One of two islands in the Parisian Seine, the Île de la Cité is largely known to tourists as little more than the location of such popular destinations as the Notre Dame Cathedral and the Sainte Chapelle—a fate that belies the island's 2000-year history as the center of Paris. However, now there are plans underway to restore the whole island to its former importance: under Philippe Bélaval, the French Centre for National Monuments has selected Dominique Perrault Architecture to design a 25-year masterplan, titled Mission Île de la Cité, to bring back the island’s relevance as something more than a dissonant collection of tourist destinations.
From Roman times to the 1850s, the Île de la Cité was an active and evolving residential and commercial area, with its gradual, organic urbanization fueled by river trade and militarism. But in the 19th century, when Baron Haussmann’s massive urban planning project in Paris demolished small, winding streets and built large blocks and avenues in their place, the island was not exempt from the overhaul.
Today, few of the original residential and commercial communities remain. Arteries that move tourist traffic between landmarks are overcrowded with visitors, while the rest of the island, empty and undesirable to locals, experiences lifelessness and population decline. Haussmann's inaccessible public squares sit unused and hidden by large administrative buildings, and a lack of pedestrian pathways keeps locals from ever crossing the bridge onto the Île de la Cité. The legacy of 19th-century urbanism is the main reason behind the island’s slow degeneration as a residential neighborhood, but it still holds some of its built history and sinuous alleys in a few untouched areas.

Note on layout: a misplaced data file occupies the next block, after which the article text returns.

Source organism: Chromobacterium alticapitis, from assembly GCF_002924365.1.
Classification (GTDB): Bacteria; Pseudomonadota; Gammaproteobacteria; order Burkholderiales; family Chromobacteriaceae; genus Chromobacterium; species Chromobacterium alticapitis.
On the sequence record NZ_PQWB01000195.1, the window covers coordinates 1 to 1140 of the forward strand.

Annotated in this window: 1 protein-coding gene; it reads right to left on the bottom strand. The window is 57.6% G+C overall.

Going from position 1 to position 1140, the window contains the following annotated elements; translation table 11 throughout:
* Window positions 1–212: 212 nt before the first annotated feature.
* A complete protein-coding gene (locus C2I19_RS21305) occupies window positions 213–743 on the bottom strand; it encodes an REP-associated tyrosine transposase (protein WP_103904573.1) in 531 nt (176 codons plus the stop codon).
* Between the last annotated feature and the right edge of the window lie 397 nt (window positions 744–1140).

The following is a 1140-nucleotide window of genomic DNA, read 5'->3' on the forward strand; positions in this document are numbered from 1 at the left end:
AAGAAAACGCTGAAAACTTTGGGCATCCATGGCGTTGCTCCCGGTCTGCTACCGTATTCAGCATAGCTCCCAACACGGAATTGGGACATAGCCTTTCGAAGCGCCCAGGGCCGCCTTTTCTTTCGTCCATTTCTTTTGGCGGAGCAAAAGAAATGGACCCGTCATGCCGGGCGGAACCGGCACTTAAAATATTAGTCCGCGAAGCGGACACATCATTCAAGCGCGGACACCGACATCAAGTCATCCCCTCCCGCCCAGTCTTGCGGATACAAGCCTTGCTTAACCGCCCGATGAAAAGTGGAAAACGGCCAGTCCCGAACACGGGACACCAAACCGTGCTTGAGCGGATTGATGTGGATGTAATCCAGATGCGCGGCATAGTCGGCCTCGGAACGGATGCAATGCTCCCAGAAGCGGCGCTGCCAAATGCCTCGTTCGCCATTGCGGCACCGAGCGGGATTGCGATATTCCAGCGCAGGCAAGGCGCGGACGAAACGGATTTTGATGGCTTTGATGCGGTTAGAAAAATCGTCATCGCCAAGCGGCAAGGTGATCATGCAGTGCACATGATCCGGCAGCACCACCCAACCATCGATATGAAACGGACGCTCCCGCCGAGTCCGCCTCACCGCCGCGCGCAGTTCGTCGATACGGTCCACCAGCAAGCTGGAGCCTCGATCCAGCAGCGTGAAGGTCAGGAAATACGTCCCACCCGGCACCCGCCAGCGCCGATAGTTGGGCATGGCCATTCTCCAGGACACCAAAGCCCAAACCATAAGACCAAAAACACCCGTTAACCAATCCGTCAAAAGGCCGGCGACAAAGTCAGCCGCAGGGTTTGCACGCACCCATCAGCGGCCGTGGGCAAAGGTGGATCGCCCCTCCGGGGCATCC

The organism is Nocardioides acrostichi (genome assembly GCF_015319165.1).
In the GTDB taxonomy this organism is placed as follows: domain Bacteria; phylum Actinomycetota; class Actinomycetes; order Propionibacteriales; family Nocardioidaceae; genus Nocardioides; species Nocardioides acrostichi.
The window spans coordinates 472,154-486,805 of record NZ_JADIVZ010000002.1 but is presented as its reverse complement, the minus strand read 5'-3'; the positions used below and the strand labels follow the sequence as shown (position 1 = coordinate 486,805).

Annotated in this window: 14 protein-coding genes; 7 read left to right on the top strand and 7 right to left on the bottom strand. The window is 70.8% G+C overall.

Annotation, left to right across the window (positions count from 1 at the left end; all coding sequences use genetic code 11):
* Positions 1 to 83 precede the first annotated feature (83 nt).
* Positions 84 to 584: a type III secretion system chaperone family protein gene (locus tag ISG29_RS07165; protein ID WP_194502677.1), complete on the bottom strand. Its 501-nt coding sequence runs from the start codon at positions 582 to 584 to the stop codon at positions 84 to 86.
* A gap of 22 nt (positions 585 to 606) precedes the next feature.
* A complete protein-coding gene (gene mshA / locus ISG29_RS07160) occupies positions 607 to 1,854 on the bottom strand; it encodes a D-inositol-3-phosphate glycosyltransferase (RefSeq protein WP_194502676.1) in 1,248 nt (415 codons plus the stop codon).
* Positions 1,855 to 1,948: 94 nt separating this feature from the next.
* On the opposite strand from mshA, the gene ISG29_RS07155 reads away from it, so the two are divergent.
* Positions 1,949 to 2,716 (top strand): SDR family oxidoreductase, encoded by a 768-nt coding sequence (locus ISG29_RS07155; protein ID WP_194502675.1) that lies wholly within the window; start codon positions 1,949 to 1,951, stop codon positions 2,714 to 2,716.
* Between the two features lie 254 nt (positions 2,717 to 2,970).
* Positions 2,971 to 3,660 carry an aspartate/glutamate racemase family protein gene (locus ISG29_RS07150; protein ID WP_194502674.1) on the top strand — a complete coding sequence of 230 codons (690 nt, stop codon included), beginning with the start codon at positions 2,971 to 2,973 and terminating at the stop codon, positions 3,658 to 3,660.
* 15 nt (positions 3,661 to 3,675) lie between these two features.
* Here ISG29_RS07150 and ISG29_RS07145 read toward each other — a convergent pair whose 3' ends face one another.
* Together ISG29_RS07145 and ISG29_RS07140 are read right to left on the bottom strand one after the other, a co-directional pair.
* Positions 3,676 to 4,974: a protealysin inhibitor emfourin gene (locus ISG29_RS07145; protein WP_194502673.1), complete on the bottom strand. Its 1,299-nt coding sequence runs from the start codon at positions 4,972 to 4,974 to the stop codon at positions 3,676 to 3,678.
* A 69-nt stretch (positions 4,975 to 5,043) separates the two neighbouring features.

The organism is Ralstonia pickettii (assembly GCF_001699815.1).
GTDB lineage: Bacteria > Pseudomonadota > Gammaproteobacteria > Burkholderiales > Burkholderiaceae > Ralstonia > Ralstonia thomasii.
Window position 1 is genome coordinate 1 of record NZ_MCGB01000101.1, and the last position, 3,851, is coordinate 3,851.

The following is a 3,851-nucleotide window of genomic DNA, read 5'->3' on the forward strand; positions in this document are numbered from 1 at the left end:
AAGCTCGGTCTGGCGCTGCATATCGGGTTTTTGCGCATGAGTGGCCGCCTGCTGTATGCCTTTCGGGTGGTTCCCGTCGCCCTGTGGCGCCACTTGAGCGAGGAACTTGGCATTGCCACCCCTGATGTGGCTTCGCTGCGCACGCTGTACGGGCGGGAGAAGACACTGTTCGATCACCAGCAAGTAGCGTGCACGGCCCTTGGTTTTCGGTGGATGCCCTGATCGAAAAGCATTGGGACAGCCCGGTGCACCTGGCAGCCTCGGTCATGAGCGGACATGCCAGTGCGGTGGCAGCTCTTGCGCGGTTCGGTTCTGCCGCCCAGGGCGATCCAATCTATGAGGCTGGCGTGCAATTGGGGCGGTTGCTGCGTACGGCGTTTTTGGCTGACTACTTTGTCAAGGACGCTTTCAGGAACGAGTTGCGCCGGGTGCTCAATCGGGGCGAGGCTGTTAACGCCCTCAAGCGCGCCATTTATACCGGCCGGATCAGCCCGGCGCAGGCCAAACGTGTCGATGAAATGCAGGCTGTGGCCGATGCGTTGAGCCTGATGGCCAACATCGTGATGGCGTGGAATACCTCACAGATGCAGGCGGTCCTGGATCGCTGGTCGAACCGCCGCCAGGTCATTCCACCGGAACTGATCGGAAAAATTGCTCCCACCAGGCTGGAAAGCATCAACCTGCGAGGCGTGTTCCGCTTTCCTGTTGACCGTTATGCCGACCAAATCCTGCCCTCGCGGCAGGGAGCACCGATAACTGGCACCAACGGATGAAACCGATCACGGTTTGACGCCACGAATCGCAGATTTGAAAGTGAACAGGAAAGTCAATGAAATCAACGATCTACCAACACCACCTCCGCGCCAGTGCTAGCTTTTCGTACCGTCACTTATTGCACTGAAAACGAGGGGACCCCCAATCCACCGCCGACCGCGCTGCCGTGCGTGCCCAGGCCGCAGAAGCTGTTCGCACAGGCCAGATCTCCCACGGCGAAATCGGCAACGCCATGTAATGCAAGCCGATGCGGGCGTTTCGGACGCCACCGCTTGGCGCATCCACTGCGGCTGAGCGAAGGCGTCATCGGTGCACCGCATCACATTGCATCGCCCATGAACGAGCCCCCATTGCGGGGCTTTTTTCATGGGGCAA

The Mission Île de la Cité comes at a time when key administrative organizations, such as the Court of Justice, police headquarters, and Hôtel-Dieu, are planning relocations away from the island, meaning large footprints will be left behind for repurposing. Dominique Perrault Architecture was selected for their experience in similar heritage and regeneration work, including such projects as the Pavilion Dufour Château at Versailles and the Pont de Sèvres Towers citylights renovation.
The final goal for 2040 is, in the words of the designers, to transform the area, "evolving the island of monuments toward an 'island monument.'" The design aims to represent the island's many layers of history, uses, and interest groups. The proposal is made up of 35 interventions of different scales and programs meant to regenerate locals’ interest in the island, reclaim and reappropriate unused square footage and public space, and honor the area's historic architecture and urbanism.
In order to draw public attention to the proposal, the plan for Mission Île de la Cité is currently on display at the Conciergerie Museum until April 17th, along with a book, app, and online virtual guide to the island and its proposed interventions.